A ‘gravity hole’ in the Indian Ocean has perplexed scientists for decades, but new research has revealed a probable explanation.

Low-density ‘gravity holes’ can be found all throughout the world, including beneath Cuba and the Bahamas. However, the Indian Ocean geoid low (IOGL), which forms a circular depression just off India’s southern coast and spans 1.2 million square miles and generates a 328-foot drop in sea level, has perplexed scientists for decades.

During a gravity study from a ship, Dutch geophysicist Felix Andries Vening Meinesz found the anomaly in 1948.

‘Gravity holes’ are areas where the Earth’s gravitational pull is less, and geologists have long been perplexed by IOGL’s peculiar properties.

Researchers from the Indian Institute of Science in Bengaluru, India, and the GFZ German Research Centre for Geosciences have identified what they think to be a convincing explanation for the origin of the IOGL.

It all comes down to plumes of magma rising from deep below the Earth, similar to those in the Earth’s mantle that cause volcanoes to emerge.

The scientists arrived at this notion by running 19 simulations on supercomputers to reconstruct the origin of the Earth to see how the area would have evolved 140 million years ago. Researchers published their findings in the journal Geophysical Research Letters in May of this year.

All of the models indicated the presence of magma plumes in the Earth’s mantle. According to the study’s co-author Attreyee Ghost, these plumes arose as a result of the drifting and eventual collision of India’s subcontinent with Asia 40 million years ago. According to estimates, IOGL developed roughly 20 million years ago.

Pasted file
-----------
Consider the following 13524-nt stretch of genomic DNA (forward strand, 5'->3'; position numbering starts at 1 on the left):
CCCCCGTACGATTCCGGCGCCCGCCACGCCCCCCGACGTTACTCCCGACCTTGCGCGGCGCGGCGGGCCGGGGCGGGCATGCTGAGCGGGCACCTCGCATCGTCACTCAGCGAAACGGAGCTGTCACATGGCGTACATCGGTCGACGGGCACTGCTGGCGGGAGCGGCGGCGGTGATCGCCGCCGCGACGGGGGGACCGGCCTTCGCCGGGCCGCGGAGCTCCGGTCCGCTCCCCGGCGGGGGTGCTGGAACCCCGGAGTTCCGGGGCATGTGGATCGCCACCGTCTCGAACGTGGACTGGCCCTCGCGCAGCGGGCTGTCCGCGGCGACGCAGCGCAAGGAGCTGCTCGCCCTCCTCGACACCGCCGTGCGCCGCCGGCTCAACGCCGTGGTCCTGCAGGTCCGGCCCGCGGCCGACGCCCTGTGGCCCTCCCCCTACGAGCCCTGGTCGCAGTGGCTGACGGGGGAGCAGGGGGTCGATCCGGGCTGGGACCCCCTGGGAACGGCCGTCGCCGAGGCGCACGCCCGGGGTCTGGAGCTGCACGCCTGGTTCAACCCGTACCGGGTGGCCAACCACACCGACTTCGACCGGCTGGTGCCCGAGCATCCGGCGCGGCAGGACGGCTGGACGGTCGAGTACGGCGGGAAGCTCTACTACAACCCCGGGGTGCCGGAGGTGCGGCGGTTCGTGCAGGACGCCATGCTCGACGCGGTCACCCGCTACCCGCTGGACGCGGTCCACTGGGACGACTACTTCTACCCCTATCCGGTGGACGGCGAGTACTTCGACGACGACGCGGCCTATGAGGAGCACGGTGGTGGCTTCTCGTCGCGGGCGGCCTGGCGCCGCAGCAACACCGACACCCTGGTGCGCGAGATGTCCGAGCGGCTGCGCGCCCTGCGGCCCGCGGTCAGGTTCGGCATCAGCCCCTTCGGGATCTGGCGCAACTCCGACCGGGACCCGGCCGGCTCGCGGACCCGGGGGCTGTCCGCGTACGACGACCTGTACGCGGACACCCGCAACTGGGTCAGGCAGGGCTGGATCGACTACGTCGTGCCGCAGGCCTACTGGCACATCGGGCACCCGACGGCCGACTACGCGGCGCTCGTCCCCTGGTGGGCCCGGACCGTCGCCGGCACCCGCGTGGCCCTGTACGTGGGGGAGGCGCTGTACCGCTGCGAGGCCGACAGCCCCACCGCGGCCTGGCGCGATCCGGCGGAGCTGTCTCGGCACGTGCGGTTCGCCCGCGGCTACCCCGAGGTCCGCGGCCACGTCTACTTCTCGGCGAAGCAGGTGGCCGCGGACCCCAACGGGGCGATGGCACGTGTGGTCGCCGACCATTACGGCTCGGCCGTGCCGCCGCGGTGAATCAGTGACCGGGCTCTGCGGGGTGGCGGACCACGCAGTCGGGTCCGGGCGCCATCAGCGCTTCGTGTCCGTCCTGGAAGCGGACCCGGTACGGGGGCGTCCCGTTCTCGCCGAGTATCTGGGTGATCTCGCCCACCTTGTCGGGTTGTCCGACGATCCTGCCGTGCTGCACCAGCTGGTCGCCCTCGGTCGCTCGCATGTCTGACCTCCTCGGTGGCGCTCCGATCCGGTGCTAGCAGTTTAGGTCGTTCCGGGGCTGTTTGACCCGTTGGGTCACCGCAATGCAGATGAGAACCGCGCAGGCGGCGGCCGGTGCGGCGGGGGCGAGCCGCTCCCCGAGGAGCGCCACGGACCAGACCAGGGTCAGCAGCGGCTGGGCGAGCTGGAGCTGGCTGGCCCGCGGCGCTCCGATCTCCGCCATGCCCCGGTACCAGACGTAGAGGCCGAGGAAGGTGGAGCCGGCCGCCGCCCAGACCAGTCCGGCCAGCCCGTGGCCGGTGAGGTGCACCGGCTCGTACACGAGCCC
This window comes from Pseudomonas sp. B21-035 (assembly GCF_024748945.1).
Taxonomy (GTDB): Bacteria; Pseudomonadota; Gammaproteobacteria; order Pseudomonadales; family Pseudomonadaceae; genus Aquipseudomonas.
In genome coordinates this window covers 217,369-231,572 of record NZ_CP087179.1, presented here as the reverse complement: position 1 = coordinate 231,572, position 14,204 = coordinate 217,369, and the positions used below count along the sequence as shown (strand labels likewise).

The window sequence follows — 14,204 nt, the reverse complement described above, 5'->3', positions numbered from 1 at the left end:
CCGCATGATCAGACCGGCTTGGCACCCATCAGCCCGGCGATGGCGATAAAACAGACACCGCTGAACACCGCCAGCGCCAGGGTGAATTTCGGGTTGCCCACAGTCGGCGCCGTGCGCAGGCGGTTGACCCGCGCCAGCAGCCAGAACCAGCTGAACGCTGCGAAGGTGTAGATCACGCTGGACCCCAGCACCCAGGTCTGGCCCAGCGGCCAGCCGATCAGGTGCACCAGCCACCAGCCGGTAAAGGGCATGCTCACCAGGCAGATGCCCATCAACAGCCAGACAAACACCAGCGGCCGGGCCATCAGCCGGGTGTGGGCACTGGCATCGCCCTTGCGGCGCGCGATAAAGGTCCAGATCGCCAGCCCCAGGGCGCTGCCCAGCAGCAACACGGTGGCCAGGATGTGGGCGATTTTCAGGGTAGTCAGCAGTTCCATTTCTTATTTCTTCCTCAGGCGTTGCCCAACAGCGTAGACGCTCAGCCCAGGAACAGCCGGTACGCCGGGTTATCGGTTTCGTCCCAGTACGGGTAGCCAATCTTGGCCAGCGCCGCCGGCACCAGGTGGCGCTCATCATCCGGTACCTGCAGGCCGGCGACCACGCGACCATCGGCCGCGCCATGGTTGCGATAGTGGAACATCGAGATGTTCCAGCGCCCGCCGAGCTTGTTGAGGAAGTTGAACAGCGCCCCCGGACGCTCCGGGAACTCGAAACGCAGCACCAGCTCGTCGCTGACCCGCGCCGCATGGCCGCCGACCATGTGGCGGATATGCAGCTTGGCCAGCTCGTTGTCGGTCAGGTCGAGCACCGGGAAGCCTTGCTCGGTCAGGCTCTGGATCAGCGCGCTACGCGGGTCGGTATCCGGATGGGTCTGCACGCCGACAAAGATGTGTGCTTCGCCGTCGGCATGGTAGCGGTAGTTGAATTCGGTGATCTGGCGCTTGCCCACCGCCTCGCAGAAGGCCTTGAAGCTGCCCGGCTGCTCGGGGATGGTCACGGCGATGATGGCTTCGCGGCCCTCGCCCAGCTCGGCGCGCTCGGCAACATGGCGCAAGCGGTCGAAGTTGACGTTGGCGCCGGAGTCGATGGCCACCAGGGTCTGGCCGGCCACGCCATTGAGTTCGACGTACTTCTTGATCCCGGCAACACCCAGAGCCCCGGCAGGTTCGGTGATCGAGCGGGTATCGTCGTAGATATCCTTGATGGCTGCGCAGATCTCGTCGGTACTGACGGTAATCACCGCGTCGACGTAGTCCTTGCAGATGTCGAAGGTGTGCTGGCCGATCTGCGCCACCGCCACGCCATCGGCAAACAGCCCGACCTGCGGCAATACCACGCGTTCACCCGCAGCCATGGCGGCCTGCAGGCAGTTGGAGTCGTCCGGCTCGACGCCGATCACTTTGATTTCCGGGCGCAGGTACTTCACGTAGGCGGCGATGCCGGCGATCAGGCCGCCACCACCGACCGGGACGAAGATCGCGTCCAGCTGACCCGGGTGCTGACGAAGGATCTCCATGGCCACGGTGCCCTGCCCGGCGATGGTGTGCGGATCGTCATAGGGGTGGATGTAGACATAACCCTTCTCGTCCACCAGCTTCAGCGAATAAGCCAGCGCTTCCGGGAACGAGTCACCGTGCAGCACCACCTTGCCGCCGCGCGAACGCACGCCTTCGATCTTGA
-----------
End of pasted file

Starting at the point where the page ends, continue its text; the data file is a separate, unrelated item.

Contrary to popular perception, the Earth is not a perfect spherical. “The Earth is basically a lumpy potato,” said Ghosh, a geophysicist and associate professor at the Indian Institute of Science’s Centre for Earth Sciences.

“Technically, it’s not a sphere, but an ellipsoid, because the middle part bulges outward as the planet rotates.”

The density and attributes of Earth are not uniform, and certain parts are denser than others, affecting our planet’s surface and gravity, according to Ghost.

“When you pour water on the Earth’s surface, the level that the water takes is known as a geoid, and it is controlled by these density differences in the material inside the planet, because they attract the surface in very different ways depending on how much mass there is beneath.”

“140 million years ago, India was in a very different place, and there was an ocean between the Indian plate and Asia.” As India began to move north, the ocean receded and the gap with Asia narrowed.”


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